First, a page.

Trucks and Guns: An Employment Law Fable, Part I (Overtime for Truck Drivers)

truck-driver.jpgThis truck driver walks into a truck stop.

He’s there for a meeting with an HR manager from his company’s regional office to discuss why he’s not paid overtime.

The manager, who was on his way home from his office, explains it’s because he drives in interstate commerce, and federal overtime law exempts such drivers.

The driver says that’s wrong; his route is entirely within his home state.

The manager says that doesn’t matter, it’s still interstate driving.

The argument quickly escalates, until the driver pulls a gun and shoots at the manager, wounding him as well as another truck stop customer.

  1. Who’s right about the overtime obligation?
  2. Can the manager collect workers’ compensation for his injuries?
  3. Can the customer successfully sue the employer of the driver and manager?

My failure to write any new posts on this Blawg for a few weeks is largely due to time-consuming, in-depth study and writing on the law related to these questions.

I’ve been writing a chapter on workplace violence for a new edition of the Missouri Bar deskbook on Employer-Employee Law. In earlier editions, this subject had not been covered.

I’ve also been doing some very thorough research for a client on the “Motor Carrier Exemption” from the Fair Labor Standards Act, under which employers of truck drivers may be exempt from the federal-law obligation to pay overtime premium at time-and-a-half.

So, I thought I’d take this opportunity to outline a bit of what I’ve learned on these two subjects, which I artificially combined, law-school-exam style, in the above trucks-and-guns “hypothetical.”

Today, we’ll cover the first question: Was the Driver Exempt?

Answer: Maybe (the lawyer’s favorite answer). This is a complicated subject, so what follows is necessarily a gross oversimplification. For example, not all vehicles qualify for the exemption, but I’m leaving that aspect out and assuming we’re talking big rigs.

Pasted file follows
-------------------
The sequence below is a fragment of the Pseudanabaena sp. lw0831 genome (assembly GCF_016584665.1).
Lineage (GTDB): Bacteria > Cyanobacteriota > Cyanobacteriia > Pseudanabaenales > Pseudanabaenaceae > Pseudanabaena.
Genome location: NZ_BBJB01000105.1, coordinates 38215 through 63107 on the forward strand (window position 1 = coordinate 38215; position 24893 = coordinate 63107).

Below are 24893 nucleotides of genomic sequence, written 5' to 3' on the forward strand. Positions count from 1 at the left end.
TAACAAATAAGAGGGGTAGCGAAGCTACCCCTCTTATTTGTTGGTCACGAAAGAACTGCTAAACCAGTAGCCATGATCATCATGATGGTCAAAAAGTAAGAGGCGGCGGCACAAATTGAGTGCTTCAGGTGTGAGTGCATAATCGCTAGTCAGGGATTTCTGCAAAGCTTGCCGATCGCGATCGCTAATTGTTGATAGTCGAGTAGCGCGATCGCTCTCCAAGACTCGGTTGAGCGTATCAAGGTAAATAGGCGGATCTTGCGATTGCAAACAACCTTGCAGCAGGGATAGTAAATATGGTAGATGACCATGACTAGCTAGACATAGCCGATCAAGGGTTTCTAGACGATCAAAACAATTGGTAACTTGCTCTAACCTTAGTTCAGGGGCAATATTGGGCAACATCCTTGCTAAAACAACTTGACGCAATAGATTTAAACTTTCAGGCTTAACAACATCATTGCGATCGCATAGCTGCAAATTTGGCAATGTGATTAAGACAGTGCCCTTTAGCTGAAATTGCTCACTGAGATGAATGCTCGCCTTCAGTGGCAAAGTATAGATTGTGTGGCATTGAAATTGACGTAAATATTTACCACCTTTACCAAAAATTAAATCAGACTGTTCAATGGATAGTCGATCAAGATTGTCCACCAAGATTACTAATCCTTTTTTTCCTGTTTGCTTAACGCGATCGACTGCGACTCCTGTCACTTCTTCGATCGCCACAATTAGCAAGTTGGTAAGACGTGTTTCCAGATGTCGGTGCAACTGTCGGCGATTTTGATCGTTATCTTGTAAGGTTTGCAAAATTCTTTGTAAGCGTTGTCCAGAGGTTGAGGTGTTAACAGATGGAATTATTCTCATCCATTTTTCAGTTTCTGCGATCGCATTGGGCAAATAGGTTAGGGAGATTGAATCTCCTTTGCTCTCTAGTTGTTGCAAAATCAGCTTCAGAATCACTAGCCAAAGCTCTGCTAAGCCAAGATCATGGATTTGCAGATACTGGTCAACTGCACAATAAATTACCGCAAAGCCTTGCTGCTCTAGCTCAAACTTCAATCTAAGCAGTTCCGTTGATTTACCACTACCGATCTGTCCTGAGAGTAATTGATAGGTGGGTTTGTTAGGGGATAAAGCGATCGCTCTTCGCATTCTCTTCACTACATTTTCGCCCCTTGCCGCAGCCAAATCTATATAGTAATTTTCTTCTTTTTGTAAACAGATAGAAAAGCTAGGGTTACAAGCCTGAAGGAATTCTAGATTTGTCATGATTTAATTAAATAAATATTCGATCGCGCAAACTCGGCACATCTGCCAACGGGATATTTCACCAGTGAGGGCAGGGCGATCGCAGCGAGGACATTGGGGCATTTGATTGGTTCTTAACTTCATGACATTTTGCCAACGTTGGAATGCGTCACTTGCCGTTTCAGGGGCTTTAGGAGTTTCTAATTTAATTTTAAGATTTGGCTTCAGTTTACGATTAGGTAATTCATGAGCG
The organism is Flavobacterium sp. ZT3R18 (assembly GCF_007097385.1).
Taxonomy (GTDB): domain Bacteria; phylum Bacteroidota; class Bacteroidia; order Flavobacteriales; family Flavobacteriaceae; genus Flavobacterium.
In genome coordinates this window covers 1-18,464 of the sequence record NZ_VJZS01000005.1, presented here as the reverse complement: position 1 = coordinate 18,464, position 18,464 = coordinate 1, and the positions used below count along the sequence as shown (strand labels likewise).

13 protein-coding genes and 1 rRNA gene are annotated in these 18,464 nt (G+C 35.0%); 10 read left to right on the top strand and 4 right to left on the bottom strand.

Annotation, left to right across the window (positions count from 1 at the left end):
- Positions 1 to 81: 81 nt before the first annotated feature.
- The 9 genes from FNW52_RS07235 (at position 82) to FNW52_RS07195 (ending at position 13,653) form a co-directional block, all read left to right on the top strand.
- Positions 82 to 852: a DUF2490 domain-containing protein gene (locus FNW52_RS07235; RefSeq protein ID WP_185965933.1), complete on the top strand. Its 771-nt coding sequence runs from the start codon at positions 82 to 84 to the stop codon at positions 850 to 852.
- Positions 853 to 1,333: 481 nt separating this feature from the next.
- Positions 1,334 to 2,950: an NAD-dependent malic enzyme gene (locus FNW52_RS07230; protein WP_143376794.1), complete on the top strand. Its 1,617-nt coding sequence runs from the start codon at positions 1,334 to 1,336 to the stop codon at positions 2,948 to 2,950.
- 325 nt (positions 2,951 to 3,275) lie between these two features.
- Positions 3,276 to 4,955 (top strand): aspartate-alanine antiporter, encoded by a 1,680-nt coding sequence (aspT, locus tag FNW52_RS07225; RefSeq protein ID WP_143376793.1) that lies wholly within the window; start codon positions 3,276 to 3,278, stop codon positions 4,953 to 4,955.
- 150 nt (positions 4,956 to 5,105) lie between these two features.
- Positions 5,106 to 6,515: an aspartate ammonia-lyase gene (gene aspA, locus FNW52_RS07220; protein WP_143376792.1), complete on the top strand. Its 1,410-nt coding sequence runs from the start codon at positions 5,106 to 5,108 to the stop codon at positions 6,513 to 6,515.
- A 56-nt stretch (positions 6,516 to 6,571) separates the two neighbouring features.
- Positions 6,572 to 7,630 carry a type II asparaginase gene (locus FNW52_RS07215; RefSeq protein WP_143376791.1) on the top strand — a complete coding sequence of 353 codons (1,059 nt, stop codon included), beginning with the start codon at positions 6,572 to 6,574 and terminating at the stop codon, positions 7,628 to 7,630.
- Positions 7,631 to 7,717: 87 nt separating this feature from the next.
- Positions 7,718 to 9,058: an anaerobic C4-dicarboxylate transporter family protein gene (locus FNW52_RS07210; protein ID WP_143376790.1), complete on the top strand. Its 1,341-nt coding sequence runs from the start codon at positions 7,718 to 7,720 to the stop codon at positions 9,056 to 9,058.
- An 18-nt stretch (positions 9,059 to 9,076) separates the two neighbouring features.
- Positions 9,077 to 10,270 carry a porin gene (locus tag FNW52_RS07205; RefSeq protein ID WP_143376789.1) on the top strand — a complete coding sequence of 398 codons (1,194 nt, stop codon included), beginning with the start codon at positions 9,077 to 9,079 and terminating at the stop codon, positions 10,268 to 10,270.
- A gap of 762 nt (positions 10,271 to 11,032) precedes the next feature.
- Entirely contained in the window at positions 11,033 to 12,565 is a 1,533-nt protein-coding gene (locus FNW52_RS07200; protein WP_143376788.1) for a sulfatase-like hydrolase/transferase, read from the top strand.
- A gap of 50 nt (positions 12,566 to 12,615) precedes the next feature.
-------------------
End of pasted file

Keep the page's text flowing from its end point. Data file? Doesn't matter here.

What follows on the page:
Caveat: If you’re considering not paying any employee overtime, you should consult an experienced employment attorney knowledgeable not only in federal overtime requirements, but also in applicable state laws. Overtime litigation is popular and lucrative for the attorneys who pursue it; mistakes can be very costly.

That said, under federal law there are basically three ways a truck driver can become exempt:

  1. Regularly driving across state lines.
  2. Being a member of a driver workforce that performs some driving across state lines, and working under rules and policies that make it possible that the driver will be required to perform such driving, even if it occurs infrequently or not at all. What matters is that the driver “is subject to being called on to drive in interstate commerce as part of his regular employment.”
  3. Driving entirely within one state, where at least some of the goods being shipped are effectively in continuous movement in interstate commerce. That the particular driver only drives the intrastate leg of the trip is irrelevant if the interruption of the journey by in-state storage or inter-modal transfer is not deemed to break its essential continuity. This is determined under a fairly complex test, with the overall consideration being whether the out-of-state shipper has a “fixed and persisting transportation intent beyond the [in-state] terminal storage point.”

So the violent driver in our story may have been wrong (and properly exempted from overtime) if routes were assigned in such a way that he was subject to being required to drive across state lines.

For example, if drivers could decline particular interstate runs based on seniority, and he was low on the seniority roster, he could very well get stuck with such a run if it was undesirable for some reason, such as proximity to a holiday.

He also may have been wrong if the continuous movement rule applied. For example, if he picked up goods at a warehouse for local delivery to wholesale or retail customers, but many or all of the goods had been delivered to the warehouse from out of state pursuant to specific customer orders and held only briefly there, he would likely be found exempt.

One surprise in my research was that increasingly courts find the exemption applicable on this basis despite the lack of specific customer orders, if the quantities are shipped based on relatively precise and well-founded estimates of demand. This is a tricky area, and cases must be examined closely before making a bet-the-farm decision to treat intrastate drivers as exempt under such circumstances.

Note as a final word of caution that some states require payment of overtime to drivers who are exempt under federal law, further complicating the task of making legally correct decisions in this area.

Next in Series: Can the manager who was shot collect workers’ comp?

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photo credit: Douglas-westbound via flickr

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